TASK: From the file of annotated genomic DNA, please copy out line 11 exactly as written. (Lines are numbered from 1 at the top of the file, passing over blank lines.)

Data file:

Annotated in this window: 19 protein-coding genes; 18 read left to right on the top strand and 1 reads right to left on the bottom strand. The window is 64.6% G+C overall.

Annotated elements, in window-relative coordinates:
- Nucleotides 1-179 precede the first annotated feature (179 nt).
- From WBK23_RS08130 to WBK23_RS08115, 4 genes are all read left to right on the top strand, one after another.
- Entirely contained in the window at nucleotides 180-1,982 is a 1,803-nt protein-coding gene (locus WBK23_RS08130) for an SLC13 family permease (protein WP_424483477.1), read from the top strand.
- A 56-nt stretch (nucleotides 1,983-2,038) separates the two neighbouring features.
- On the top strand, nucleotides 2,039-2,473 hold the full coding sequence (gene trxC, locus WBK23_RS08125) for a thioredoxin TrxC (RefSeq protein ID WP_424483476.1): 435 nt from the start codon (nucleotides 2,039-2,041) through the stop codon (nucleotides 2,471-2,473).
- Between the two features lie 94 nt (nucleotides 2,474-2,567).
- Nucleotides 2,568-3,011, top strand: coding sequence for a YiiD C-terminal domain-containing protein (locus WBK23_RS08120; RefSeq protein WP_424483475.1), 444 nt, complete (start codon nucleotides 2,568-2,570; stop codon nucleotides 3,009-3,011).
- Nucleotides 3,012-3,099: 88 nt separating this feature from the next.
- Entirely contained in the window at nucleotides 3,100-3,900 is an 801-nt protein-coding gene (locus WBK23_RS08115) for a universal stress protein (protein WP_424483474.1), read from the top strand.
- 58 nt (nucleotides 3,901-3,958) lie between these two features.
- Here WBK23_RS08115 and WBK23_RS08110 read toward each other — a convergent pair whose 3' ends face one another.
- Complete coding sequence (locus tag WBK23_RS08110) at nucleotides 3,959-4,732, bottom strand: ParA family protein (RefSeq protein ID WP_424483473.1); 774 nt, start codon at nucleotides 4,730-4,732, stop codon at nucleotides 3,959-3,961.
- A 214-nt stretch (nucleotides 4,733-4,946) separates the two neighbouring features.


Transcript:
- Entirely contained in the window at nucleotides 3,100-3,900 is an 801-nt protein-coding gene (locus WBK23_RS08115) for a universal stress protein (protein WP_424483474.1), read from the top strand.